Written by Parama K. Williams | 07 November 2020
This is the most complete guide to Mountain Pose (Tadasana) online.
If you want to:
Then you’ll love the detailed insights in today’s guide.
Let’s get started!
Also known as Tadasana (derived from the Sanskrit words; Tada – mountain, and Asana – seat or posture); Mountain Pose is widely revered for its grounding properties: rooting your feet firmly to the earth and standing in a tall, straight posture.
Tadasana is considered the best way to align and correct your posture, which can be linked to increasing your height and reducing back pain, as it helps you to stand straight by engaging and strengthening the muscles that may be weakened due to years of poor postural habits such as slouching or favouring one leg whilst standing.
Mountain Pose is a foundational yoga pose that helps you to improve your posture by aligning your spine properly and spreading your weight evenly on both sides of your body.
For the past twenty years since I started teaching yoga, I love to guide beginners in Mountain Pose because it lends itself to creative visualization. In class, I tell to my students, “Imagine you are a mountain, standing tall and firm, your feet rooted deeply into the earth and the crown of your head rising up toward the Heavens. You are strong, steady, and focused…”
Let’s now take a look at how to master this simple yet effective pose, along with some variations!
Disclaimer: Whilst Tadasana is suitable for most people, if you are suffering from lower back injury, are pregnant, or not used to physical activity; always consult your doctor before making a change in your lifestyle.
1. Standing up straight and tall, place the base of your big toes together, ensuring that your feet are parallel and facing forward. Now close your eyes. Try to evenly distribute your body weight across the four corners of each foot. Establish an even base with your feet, maintaining a steady and calm breath.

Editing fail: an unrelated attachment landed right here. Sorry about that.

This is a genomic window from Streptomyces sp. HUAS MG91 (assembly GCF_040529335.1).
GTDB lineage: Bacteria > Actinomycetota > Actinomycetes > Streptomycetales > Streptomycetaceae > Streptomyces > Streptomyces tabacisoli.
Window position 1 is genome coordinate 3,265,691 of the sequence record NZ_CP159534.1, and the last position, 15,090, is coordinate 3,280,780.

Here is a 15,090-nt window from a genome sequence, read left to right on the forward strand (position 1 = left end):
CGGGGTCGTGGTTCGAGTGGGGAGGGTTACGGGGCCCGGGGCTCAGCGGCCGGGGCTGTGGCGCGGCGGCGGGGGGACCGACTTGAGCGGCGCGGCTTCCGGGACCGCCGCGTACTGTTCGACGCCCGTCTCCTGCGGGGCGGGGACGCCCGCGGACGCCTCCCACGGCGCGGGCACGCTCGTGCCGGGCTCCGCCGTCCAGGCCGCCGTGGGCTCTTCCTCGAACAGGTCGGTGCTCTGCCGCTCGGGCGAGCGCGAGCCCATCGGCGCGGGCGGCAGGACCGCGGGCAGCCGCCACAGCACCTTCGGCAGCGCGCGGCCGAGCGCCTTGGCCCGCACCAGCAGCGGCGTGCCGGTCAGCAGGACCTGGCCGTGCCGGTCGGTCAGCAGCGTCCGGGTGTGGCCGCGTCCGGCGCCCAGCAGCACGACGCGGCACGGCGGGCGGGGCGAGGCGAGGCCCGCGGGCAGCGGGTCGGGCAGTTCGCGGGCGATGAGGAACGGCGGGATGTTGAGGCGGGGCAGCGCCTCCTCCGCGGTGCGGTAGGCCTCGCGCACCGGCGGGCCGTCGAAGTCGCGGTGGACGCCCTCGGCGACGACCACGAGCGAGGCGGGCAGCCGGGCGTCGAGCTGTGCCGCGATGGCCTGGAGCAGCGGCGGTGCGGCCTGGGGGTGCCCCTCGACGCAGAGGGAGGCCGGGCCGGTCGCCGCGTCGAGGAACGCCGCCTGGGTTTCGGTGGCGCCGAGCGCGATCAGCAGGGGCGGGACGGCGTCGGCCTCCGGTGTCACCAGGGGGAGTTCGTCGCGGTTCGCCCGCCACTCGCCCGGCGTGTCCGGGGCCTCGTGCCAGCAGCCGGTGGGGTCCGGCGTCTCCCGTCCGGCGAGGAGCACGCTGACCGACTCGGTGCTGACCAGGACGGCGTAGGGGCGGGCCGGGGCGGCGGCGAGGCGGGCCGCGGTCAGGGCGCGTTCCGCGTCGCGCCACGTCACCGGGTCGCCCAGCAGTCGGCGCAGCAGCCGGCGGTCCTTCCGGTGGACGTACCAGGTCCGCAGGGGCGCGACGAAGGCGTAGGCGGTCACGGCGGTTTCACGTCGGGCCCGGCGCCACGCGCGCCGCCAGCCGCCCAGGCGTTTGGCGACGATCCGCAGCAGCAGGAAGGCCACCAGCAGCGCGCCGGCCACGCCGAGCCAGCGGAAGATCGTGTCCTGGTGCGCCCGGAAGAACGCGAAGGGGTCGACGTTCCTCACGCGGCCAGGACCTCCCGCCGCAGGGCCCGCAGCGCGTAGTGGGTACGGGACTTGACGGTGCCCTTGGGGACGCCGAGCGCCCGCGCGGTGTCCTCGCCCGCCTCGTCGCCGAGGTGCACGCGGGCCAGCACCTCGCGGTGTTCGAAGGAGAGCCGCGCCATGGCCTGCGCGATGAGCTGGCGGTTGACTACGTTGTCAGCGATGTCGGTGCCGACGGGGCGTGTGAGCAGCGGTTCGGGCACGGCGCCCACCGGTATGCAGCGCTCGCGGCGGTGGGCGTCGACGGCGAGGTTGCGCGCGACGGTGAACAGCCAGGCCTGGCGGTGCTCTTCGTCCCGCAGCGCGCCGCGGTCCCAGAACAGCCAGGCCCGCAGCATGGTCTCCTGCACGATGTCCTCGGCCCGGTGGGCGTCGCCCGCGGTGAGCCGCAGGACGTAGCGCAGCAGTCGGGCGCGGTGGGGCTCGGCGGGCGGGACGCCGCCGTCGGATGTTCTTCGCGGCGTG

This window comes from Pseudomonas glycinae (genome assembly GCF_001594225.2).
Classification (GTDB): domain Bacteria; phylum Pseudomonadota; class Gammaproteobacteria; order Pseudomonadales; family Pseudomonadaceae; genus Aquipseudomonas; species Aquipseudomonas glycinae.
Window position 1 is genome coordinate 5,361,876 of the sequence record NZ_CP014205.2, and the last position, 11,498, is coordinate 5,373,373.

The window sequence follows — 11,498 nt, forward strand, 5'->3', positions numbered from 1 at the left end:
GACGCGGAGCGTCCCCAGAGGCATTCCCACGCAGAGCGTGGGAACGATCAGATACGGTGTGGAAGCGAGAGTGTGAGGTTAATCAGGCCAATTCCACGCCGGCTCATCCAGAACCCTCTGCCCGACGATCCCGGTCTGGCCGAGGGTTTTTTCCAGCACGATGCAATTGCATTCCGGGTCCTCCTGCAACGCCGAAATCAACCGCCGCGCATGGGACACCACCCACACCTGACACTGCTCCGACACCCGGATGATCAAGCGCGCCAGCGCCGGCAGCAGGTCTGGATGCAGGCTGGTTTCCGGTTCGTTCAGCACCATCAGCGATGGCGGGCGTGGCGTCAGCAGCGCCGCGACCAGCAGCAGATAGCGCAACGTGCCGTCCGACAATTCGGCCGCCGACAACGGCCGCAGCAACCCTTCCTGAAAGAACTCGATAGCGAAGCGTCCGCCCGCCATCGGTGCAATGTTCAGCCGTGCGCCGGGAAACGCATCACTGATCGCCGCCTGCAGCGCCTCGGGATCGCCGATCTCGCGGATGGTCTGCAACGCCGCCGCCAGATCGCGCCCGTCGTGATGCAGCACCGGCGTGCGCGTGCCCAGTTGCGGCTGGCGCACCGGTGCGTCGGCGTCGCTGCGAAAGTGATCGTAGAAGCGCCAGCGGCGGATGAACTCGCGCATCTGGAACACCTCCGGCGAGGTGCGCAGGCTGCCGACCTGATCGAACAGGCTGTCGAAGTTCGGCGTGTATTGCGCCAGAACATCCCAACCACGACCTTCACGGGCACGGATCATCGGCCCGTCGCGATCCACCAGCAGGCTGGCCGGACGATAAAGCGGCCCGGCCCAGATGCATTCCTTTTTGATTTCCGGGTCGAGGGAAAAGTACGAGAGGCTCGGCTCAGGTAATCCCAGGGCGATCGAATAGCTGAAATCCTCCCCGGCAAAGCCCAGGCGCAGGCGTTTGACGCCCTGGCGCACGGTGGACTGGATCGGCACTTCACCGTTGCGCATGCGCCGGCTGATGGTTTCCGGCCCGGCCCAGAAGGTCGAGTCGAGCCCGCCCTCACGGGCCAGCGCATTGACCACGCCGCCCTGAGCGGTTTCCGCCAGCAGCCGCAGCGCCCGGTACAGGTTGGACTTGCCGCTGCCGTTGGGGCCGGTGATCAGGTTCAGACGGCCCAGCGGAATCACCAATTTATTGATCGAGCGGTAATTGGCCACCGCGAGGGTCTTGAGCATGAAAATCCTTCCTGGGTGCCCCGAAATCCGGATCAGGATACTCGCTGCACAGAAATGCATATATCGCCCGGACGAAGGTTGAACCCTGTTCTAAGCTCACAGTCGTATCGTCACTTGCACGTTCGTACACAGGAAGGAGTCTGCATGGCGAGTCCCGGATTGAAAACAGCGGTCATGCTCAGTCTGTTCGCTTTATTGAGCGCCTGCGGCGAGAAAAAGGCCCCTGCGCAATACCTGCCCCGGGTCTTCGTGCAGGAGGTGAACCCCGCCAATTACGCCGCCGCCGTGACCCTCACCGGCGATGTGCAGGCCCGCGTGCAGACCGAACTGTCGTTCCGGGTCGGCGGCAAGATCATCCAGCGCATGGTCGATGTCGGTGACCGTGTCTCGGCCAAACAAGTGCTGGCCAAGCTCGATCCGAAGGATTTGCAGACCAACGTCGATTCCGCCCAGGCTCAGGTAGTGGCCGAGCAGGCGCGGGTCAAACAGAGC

2. Bring your attention to your ankles as you stand, focusing on keeping your body weight distributed evenly from both front to back and side to side. Become aware of how your legs feel in the pose, noticing what muscles are engaged. Lift your kneecaps up and activate your thigh muscles. Notice how this feels. Gaining a sense of awareness of your body is the key to mindfulness.
3. Now open your eyes and let your gaze rest on an object in front of you that is not moving. Softly gaze at that point as you maintain your steadiness in the pose. Focus on keeping your chest lifted by rolling your shoulders down and back, lengthening across your collarbones. Take deep, steady breaths. Fill your entire chest cavity on the inhale, allowing your belly to expand. Exhale slowly and completely.
4. Move your attention to your hips and lower back. Tilt your pelvis slightly forward. Rotate your upper thighs inward. Notice how this feels in your tailbone. Let your lower back lengthen toward the floor by tucking your tailbone slightly between your legs as you engage your abdominal and thigh muscles.
5. Imagine two ropes pulling your hip bones upwards to elongate your spine. Visualise a third rope gently tugging your spine up through the crown of your head. Think superhero stance! This confident posture lengthens your vertebrae and encourages your body to engage its core.
6. Release your shoulder blades down your back and let your arms relax beside your torso. Focus on the sensations in your body as you hold this pose, still engaging your abdominal and thigh muscles and breathing deeply.